I’m telling you this because it is good to create as much buzz as possible with the first novel. The launch parties get smaller and smaller each time because, hopefully, the writer will have gained readers by then.

Winning a prize always helps sales and to increase the fan base. Like many writers, I dream of winning the Carnegie Medal… but meanwhile, I am happy to receive regional prizes. My first novel won the Scottish Highland Book Award. It means that from then on, the publisher can use the blurb ‘award-winning novelist’.

It’s really important for writers to accept that the Marketing and Sales departments have a huge job to do – and sometimes they know better than the writer. My last novel, Traitor’s Kiss, was given a cream cover, which I loved. Then purple came into fashion in a big way and they changed the cover to purple. I didn’t like it very much, until I heard that the posters in schools were being vandalised!! Why? The purple was exactly the right shade for graduation ball gowns and students were tearing little bits of the posters to take shopping with them. Now that’s a winner!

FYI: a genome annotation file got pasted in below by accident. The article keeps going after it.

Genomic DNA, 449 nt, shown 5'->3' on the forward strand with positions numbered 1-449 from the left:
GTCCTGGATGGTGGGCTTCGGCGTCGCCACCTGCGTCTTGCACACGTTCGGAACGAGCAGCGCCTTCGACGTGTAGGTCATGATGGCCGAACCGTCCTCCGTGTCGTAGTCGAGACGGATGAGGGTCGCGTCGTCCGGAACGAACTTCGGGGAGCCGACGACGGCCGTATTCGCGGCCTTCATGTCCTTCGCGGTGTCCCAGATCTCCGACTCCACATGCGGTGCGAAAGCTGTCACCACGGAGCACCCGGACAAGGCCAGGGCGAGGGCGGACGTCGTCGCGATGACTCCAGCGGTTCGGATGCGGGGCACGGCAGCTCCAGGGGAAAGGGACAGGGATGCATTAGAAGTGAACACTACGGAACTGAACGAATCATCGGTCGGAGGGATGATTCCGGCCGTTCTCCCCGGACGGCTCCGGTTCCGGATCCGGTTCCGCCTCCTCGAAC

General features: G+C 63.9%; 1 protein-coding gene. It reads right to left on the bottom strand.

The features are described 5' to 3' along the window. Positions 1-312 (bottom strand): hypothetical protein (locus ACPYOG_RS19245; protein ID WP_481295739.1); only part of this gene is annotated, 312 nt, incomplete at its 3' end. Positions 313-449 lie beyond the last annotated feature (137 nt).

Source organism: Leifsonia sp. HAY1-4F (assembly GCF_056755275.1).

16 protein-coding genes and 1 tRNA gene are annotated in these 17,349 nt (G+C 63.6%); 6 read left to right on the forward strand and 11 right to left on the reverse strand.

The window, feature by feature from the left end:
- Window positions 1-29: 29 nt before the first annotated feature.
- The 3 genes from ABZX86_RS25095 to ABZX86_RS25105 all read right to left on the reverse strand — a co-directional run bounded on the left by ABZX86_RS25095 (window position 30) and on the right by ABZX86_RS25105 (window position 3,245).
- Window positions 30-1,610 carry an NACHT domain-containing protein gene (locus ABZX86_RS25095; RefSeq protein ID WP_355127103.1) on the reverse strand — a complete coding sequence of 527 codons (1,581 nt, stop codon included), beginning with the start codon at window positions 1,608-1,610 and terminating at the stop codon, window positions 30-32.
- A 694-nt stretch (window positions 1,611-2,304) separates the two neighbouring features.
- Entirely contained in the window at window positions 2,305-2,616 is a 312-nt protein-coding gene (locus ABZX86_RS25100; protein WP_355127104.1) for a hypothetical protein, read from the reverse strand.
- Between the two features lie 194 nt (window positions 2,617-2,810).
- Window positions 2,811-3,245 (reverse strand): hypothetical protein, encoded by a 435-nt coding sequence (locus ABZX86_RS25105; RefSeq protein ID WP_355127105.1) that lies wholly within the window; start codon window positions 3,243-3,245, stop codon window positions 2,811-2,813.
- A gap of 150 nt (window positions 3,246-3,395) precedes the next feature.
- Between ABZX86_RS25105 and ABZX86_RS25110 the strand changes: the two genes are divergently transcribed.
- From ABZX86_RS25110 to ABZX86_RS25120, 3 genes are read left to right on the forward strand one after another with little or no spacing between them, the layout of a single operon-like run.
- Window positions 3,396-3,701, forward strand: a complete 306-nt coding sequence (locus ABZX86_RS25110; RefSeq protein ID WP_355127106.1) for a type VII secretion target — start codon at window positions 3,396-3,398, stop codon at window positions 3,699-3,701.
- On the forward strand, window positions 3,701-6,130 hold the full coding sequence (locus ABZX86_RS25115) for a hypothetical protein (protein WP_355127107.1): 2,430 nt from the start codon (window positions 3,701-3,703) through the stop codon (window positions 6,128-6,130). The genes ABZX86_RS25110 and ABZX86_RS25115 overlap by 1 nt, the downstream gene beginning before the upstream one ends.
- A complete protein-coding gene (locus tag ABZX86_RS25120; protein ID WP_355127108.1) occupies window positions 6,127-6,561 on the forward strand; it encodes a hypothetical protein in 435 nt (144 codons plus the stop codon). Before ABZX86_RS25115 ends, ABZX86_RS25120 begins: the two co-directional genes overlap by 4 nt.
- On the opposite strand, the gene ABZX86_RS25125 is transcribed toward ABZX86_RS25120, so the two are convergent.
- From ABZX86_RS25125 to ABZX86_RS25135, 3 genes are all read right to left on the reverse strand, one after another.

For me, being published is the best thing that’s ever happened in my working life. However, a little voice keeps whispering, “You’re only as good as your last book.” There are masses of talented writers out there, so I never take being published for granted.


Paulines Francis’s author website:

Pauline Francis bio page


United States (and beyond)


United Kingdom (and beyond)


Australia (and beyond)

The Raven QueenA World AwayThe Traitor's Kiss     The Gypsy Crown (Chain of Charms)My Brother's ShadowThe Night She Disappeared